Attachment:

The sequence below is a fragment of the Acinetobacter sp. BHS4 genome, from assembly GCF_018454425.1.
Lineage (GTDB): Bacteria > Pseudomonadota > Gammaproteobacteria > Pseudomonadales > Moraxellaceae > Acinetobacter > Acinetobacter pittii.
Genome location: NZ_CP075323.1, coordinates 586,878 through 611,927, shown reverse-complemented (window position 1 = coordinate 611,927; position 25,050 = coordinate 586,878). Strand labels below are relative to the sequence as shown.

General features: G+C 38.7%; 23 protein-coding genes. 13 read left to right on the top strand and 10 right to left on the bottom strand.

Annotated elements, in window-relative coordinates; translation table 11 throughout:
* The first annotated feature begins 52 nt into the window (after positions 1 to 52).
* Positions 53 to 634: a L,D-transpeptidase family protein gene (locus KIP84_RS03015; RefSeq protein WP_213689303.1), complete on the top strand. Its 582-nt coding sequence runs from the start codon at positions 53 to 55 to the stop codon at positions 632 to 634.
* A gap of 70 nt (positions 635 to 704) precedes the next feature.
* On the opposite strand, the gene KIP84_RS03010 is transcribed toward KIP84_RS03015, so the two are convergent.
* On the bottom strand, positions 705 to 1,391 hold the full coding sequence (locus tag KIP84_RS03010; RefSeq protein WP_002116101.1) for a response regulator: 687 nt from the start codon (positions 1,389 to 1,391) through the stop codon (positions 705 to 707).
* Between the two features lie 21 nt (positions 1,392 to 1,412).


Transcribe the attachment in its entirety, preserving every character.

The sequence below is a fragment of the Acinetobacter sp. BHS4 genome, from assembly GCF_018454425.1.
Lineage (GTDB): Bacteria > Pseudomonadota > Gammaproteobacteria > Pseudomonadales > Moraxellaceae > Acinetobacter > Acinetobacter pittii.
Genome location: NZ_CP075323.1, coordinates 586,878 through 611,927, shown reverse-complemented (window position 1 = coordinate 611,927; position 25,050 = coordinate 586,878). Strand labels below are relative to the sequence as shown.

General features: G+C 38.7%; 23 protein-coding genes. 13 read left to right on the top strand and 10 right to left on the bottom strand.

Annotated elements, in window-relative coordinates; translation table 11 throughout:
* The first annotated feature begins 52 nt into the window (after positions 1 to 52).
* Positions 53 to 634: a L,D-transpeptidase family protein gene (locus KIP84_RS03015; RefSeq protein WP_213689303.1), complete on the top strand. Its 582-nt coding sequence runs from the start codon at positions 53 to 55 to the stop codon at positions 632 to 634.
* A gap of 70 nt (positions 635 to 704) precedes the next feature.
* On the opposite strand, the gene KIP84_RS03010 is transcribed toward KIP84_RS03015, so the two are convergent.
* On the bottom strand, positions 705 to 1,391 hold the full coding sequence (locus tag KIP84_RS03010; RefSeq protein WP_002116101.1) for a response regulator: 687 nt from the start codon (positions 1,389 to 1,391) through the stop codon (positions 705 to 707).
* Between the two features lie 21 nt (positions 1,392 to 1,412).